Presentation Title

Participation in a Co-Curricular Program Designed to Address CAPE Outcomes Domain 4

Speaker Credentials

Assistant Professor

Speaker Credentials

PharmD

College

College of Pharmacy

Location

Nova Southeastern University, Davie, Florida, USA

Format

Poster

Start Date

16-2-2018 12:15 PM

End Date

16-2-2018 1:15 PM

Abstract

Objective: To evaluate student participation in a co-curricular program designed to address CAPE Outcomes-2013. Background: Pharmacy accreditation standards include CAPE Outcomes that describe student maturation in specified areas as well as a co-curricular program to expose students to various areas of practice. Method: A Professional Development Checklist (PDC) was created using CAPE Outcomes subdomains of self-awareness, leadership, innovation/entrepreneurship, professionalism in addition to university stewardship to structure learning experiences. Specific activities were assigned to each category to provide students a guide for selecting experiences. P1 students were required to complete 6 co-curricular experiences; two in Professionalism, one in University Stewardship and three from any category. Participation in co-curricular activities was assessed using data collected from the PDC documentation form submitted at the end of 2016 fall semester. Participation rate was determined by counting the number of completed experiences within categories. Results: 191 students submitted completed forms. Collectively students completed 1147 co-curricular experiences, a mean of 6 experiences/student in 4 of 5 PDC categories. 112 students (59%) completed 6 activities, 36 (19%) completed more and 43 (22%) completed less. 43% of all experiences were in the Professionalism category followed by Self-awareness (20%), University Stewardship (19%), Leadership (15%), and Innovation/entrepreneurship (3%) categories. Attending a college sponsored event (99%), leadership training (85%), or self-improvement seminar/event (64%) were the most frequently chosen elective experiences. Conclusion: Students appear to select easily achievable co-curricular activities. Encouraging new activities is enhanced by a PDC, but more stringent limitations are necessary to attract students to unfamiliar experiences. Grants: None

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Feb 16th, 12:15 PM Feb 16th, 1:15 PM

Participation in a Co-Curricular Program Designed to Address CAPE Outcomes Domain 4

Nova Southeastern University, Davie, Florida, USA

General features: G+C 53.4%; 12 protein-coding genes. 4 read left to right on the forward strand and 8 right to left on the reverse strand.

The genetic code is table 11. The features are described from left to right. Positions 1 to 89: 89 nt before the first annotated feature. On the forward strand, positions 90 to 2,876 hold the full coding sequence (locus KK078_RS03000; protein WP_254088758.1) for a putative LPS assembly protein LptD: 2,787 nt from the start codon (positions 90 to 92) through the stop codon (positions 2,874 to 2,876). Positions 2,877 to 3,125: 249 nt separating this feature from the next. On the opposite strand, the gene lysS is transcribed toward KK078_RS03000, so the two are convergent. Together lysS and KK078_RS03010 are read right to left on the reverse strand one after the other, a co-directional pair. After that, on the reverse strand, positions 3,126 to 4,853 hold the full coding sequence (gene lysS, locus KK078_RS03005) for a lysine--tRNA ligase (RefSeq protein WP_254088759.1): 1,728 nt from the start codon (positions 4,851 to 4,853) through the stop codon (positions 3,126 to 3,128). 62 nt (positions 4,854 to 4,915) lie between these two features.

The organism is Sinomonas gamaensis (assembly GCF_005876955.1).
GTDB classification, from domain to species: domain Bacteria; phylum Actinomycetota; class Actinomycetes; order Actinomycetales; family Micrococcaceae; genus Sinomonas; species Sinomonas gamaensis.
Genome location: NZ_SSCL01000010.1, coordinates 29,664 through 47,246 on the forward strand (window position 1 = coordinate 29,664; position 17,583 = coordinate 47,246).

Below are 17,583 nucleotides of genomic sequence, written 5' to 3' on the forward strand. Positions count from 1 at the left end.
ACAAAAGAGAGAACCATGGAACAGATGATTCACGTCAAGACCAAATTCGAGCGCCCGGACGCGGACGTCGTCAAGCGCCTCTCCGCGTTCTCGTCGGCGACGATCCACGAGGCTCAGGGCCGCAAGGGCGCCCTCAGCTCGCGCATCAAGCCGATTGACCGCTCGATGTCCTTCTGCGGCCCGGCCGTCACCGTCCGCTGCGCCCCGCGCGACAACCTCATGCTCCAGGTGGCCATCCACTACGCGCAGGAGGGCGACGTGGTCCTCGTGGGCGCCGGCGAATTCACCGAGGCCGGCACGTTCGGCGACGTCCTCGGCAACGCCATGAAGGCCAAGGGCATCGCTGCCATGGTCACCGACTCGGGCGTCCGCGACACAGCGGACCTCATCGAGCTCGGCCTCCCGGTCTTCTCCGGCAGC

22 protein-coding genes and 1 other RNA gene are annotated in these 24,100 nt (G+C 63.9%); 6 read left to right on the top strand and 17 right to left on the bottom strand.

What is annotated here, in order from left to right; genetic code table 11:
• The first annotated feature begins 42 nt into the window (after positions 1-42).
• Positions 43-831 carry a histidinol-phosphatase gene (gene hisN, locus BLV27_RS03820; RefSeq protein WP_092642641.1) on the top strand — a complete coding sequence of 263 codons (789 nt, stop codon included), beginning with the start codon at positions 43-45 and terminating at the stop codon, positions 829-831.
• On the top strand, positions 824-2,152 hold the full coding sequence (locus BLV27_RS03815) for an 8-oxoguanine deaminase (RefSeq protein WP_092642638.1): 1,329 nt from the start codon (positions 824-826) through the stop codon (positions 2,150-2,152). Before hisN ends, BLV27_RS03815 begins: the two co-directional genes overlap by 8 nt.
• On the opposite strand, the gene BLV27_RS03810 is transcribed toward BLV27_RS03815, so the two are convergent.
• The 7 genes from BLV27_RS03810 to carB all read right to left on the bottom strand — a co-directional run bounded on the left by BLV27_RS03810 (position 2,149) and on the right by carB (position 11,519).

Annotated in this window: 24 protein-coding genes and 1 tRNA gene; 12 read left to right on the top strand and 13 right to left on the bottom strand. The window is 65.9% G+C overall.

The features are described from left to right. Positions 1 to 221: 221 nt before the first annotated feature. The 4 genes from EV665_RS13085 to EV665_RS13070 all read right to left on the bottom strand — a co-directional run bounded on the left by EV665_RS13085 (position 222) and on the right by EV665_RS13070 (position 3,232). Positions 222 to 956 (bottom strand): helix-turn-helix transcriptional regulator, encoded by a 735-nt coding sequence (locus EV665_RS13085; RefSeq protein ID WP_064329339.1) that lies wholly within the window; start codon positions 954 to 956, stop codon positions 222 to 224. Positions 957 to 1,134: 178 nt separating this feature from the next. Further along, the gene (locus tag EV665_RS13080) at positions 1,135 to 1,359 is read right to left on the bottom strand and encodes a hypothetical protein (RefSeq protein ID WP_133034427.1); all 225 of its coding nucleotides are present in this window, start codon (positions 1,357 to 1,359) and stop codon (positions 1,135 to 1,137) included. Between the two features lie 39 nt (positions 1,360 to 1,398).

Objective: To evaluate student participation in a co-curricular program designed to address CAPE Outcomes-2013. Background: Pharmacy accreditation standards include CAPE Outcomes that describe student maturation in specified areas as well as a co-curricular program to expose students to various areas of practice. Method: A Professional Development Checklist (PDC) was created using CAPE Outcomes subdomains of self-awareness, leadership, innovation/entrepreneurship, professionalism in addition to university stewardship to structure learning experiences. Specific activities were assigned to each category to provide students a guide for selecting experiences. P1 students were required to complete 6 co-curricular experiences; two in Professionalism, one in University Stewardship and three from any category. Participation in co-curricular activities was assessed using data collected from the PDC documentation form submitted at the end of 2016 fall semester. Participation rate was determined by counting the number of completed experiences within categories. Results: 191 students submitted completed forms. Collectively students completed 1147 co-curricular experiences, a mean of 6 experiences/student in 4 of 5 PDC categories. 112 students (59%) completed 6 activities, 36 (19%) completed more and 43 (22%) completed less. 43% of all experiences were in the Professionalism category followed by Self-awareness (20%), University Stewardship (19%), Leadership (15%), and Innovation/entrepreneurship (3%) categories. Attending a college sponsored event (99%), leadership training (85%), or self-improvement seminar/event (64%) were the most frequently chosen elective experiences. Conclusion: Students appear to select easily achievable co-curricular activities. Encouraging new activities is enhanced by a PDC, but more stringent limitations are necessary to attract students to unfamiliar experiences. Grants: None